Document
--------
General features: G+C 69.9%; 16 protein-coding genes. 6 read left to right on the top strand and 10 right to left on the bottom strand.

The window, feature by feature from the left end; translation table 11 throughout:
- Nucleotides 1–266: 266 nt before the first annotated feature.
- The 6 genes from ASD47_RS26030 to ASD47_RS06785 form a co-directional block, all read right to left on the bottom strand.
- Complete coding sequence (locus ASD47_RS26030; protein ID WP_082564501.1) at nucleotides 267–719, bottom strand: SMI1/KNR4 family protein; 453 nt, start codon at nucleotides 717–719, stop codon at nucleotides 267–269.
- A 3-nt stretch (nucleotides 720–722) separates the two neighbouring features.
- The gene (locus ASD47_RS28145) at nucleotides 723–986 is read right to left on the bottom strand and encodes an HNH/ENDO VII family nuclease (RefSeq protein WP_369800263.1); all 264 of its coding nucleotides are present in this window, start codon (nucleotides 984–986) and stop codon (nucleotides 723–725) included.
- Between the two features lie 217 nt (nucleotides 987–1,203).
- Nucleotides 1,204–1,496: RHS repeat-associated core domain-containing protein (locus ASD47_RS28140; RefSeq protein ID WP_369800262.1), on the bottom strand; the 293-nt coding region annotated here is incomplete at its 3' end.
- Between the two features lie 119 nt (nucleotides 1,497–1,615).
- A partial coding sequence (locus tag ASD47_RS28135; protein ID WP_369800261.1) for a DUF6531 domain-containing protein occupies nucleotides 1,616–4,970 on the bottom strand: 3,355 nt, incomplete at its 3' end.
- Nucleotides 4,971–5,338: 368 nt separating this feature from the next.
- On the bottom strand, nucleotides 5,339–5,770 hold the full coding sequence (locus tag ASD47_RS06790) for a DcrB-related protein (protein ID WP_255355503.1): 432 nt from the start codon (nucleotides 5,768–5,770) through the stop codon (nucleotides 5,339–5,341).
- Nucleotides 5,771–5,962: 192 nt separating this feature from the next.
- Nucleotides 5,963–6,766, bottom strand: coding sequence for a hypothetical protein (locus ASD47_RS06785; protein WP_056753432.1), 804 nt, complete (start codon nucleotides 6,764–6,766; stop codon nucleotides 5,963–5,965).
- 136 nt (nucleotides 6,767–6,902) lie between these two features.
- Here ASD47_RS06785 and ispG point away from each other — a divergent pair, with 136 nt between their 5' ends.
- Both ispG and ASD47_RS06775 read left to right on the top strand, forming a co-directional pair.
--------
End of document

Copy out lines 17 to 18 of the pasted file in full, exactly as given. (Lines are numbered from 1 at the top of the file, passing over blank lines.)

- Here ASD47_RS06785 and ispG point away from each other — a divergent pair, with 136 nt between their 5' ends.
- Both ispG and ASD47_RS06775 read left to right on the top strand, forming a co-directional pair.